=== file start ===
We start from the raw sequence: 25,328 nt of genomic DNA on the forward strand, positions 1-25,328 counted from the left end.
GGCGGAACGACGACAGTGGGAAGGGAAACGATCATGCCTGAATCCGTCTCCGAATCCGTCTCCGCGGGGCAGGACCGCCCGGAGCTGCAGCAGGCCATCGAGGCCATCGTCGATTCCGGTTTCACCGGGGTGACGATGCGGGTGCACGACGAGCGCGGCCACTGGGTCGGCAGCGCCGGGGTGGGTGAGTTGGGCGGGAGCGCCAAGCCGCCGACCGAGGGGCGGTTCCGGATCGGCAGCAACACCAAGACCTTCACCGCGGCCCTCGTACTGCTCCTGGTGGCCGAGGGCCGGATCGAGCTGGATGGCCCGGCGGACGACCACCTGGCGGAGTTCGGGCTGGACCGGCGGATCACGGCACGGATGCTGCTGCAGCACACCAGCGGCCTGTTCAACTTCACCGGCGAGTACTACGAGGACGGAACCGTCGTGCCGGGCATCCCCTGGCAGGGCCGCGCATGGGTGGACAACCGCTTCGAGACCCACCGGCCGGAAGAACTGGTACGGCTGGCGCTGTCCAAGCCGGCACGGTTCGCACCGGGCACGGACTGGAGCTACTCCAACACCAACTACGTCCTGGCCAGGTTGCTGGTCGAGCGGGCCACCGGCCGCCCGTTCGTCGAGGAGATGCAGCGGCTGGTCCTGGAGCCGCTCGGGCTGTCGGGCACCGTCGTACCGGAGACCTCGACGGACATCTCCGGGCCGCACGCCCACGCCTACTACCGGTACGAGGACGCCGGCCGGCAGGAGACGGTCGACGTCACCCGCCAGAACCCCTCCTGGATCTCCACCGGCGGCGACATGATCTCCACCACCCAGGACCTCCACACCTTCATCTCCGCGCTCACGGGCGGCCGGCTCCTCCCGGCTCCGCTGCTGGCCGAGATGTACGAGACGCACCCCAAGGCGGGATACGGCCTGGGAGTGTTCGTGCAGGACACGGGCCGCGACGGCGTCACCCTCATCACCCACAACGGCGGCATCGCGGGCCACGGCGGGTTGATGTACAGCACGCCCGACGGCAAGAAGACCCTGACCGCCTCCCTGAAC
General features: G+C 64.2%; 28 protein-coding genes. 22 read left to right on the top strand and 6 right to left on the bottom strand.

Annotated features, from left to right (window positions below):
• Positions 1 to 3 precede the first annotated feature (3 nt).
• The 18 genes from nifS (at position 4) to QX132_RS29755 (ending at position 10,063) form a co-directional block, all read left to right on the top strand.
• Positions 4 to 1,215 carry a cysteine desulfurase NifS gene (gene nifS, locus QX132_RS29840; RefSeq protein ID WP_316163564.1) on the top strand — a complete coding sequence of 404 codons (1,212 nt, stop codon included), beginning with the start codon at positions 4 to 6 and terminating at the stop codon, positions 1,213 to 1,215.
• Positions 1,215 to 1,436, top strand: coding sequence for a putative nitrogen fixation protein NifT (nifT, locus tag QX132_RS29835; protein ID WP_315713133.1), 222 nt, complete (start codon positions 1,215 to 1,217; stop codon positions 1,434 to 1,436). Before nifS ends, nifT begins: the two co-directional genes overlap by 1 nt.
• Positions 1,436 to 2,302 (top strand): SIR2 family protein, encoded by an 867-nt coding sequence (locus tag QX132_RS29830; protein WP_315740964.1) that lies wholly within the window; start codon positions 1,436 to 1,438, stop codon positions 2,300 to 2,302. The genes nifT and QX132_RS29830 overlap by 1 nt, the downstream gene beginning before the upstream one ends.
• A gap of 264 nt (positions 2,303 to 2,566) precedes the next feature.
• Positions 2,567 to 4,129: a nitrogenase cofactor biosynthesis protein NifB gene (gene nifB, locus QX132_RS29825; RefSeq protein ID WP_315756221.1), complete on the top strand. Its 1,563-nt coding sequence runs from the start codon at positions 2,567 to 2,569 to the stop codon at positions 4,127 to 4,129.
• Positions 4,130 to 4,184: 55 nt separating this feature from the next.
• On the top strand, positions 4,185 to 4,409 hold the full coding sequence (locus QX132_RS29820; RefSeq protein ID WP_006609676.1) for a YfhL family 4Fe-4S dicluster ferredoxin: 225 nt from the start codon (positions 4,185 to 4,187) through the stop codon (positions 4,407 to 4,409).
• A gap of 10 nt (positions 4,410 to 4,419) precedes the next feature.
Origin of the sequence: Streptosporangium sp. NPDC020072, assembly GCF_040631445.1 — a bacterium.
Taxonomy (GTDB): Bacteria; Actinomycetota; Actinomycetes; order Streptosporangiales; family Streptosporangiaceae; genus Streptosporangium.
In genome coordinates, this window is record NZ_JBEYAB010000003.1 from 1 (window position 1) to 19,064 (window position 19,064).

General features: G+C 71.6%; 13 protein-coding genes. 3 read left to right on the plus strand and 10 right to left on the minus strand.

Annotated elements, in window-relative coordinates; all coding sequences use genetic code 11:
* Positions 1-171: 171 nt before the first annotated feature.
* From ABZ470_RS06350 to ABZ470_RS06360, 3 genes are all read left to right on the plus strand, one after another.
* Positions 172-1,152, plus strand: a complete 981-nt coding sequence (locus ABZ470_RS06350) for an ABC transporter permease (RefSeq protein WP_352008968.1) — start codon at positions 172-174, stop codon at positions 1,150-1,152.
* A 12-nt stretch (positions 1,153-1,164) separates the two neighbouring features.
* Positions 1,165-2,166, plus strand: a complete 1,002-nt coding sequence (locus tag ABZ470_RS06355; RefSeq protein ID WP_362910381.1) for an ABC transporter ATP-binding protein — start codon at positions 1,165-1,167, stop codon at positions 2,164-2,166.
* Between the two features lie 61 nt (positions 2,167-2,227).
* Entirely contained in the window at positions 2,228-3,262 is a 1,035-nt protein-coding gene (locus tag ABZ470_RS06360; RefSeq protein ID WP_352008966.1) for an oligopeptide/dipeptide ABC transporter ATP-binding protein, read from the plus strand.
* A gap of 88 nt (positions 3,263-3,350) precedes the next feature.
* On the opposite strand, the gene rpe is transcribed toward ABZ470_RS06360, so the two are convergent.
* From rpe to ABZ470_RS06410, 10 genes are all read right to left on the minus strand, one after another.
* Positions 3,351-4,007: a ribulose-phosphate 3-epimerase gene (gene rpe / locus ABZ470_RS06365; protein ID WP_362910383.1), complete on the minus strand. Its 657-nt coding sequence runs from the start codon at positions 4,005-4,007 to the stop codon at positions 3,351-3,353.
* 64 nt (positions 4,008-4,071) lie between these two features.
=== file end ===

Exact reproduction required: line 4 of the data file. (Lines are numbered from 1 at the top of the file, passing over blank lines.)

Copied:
Annotated features, from left to right (window positions below):